Brief News For Hawks And Doves From The FOMC

Wednesday, May 10, 2006

The Federal Open Market Committe (FOMC) unanimously hiked the Fed Funds rate as widely expected by 25 basis points to 5%, the 16th baby-step in a row. The accompanying, very brief statement again had something for both doves and hawks.
Doves will love to read that
"The Committee sees growth as likely to moderate to a more sustainable pace, partly reflecting a gradual cooling of the housing market and the lagged effects of increases in interest rates and energy prices."
Their case gets reinforced by the Fed's tame view on the run-up in commodity prices.
"As yet, the run-up in the prices of energy and other commodities appears to have had only a modest effect on core inflation, ongoing productivity gains have helped to hold the growth of unit labor costs in check, and inflation expectations remain contained."
Hawks will underline the next sentence of the statement.
"Still, possible increases in resource utilization, in combination with the elevated prices of energy and other commodities, have the potential to add to inflation pressures."
The up-trend of Fed funds will remain intact and still correspond with my expectation to see Fed Funds between 5.25% and 5.75% later this year, although a pause may be imminent. I expect to see the Fed pause at the current level as they need time to assess the impact of the past rate hikes which can clearly be felt in the property market.
"The Committee judges that some further policy firming may yet be needed to address inflation risks but emphasizes that the extent and timing of any such firming will depend importantly on the evolution of the economic outlook as implied by incoming information."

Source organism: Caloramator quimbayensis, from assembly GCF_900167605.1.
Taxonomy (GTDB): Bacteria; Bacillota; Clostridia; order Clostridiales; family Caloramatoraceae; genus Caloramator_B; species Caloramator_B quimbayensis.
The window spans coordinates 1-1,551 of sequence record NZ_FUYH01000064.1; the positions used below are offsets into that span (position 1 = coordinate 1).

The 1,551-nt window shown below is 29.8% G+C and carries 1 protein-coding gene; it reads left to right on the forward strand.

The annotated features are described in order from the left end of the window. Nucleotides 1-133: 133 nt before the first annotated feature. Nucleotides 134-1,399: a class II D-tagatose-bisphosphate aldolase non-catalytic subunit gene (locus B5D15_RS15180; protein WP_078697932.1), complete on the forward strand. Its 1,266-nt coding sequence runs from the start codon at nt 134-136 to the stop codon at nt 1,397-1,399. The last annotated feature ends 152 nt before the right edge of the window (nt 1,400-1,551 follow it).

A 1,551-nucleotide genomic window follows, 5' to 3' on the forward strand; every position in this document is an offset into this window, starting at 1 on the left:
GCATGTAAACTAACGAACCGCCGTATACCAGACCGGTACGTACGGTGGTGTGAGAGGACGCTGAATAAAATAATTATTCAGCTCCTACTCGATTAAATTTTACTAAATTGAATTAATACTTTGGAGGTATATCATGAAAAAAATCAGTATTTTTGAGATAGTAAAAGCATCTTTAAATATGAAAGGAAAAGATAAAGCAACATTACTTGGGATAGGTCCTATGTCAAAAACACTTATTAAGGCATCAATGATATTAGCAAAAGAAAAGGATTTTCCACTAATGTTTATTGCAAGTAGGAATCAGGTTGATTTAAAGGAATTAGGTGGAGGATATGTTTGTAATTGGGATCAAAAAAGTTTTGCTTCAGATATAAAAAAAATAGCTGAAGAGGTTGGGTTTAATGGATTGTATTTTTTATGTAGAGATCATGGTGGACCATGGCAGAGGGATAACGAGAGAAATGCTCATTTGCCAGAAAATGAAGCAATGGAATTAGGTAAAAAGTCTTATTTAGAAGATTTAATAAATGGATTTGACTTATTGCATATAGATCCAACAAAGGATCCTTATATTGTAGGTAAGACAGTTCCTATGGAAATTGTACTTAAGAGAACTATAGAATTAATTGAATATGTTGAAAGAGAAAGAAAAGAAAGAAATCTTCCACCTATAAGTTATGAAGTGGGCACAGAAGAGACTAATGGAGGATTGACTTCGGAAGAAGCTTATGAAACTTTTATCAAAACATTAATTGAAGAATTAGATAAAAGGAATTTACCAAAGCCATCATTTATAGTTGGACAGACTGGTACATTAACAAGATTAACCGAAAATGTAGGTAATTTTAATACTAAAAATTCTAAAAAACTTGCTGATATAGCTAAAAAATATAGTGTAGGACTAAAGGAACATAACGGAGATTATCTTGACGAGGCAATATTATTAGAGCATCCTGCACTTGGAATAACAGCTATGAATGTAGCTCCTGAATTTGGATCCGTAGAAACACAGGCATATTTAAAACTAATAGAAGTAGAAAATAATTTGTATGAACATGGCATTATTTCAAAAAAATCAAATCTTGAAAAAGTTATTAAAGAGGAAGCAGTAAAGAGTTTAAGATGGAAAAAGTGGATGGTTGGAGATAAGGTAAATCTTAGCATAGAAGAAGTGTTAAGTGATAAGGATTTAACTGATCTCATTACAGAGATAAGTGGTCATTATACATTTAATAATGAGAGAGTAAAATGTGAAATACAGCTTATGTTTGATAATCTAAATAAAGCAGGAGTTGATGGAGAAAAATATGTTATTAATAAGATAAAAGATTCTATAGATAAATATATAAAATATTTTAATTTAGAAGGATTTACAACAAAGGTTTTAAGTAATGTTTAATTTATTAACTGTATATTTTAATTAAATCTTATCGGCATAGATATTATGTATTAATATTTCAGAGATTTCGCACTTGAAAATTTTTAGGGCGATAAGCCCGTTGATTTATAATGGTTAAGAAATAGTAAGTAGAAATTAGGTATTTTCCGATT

Given the conflicting outlook presented by stubbornly low inflation data and record commodity prices the Fed may be happy to pause in June and delay further ARM rate increases by 3 months this way. Such a non-move could be seen as wrong self-complacency if commodities deliver another summer rally this year.
The weak position of the US dollar narrows the options of Bernanke & Co too. Once forex markets get the idea that the Euro will narrow its rate differential the US dollar will probably slide to the old lows at $1.36/Euro.
Today's sharp reversal in crude oil will keep policy makers on their toes. And my surefire indicator for troubles ahead, gold, just marked another 25-year high at $705. I will keep that position.


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